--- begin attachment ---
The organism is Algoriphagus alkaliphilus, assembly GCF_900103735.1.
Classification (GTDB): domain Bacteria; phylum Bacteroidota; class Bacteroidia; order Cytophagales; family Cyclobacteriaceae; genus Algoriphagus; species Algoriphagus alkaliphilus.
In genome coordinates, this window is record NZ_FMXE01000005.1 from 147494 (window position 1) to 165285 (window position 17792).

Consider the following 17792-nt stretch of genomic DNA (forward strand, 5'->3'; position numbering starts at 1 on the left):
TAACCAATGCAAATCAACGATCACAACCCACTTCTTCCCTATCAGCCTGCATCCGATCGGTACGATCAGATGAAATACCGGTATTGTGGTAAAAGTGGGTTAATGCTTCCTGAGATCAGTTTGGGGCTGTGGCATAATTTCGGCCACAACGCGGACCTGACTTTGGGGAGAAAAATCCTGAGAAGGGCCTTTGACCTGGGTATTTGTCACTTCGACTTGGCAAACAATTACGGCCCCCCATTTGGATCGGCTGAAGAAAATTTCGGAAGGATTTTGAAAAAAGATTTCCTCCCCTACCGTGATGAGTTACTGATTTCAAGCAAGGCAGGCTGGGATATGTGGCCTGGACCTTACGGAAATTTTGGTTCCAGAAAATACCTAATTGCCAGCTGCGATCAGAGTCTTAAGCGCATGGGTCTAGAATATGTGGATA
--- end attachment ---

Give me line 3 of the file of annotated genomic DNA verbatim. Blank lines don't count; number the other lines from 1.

In genome coordinates, this window is record NZ_FMXE01000005.1 from 147494 (window position 1) to 165285 (window position 17792).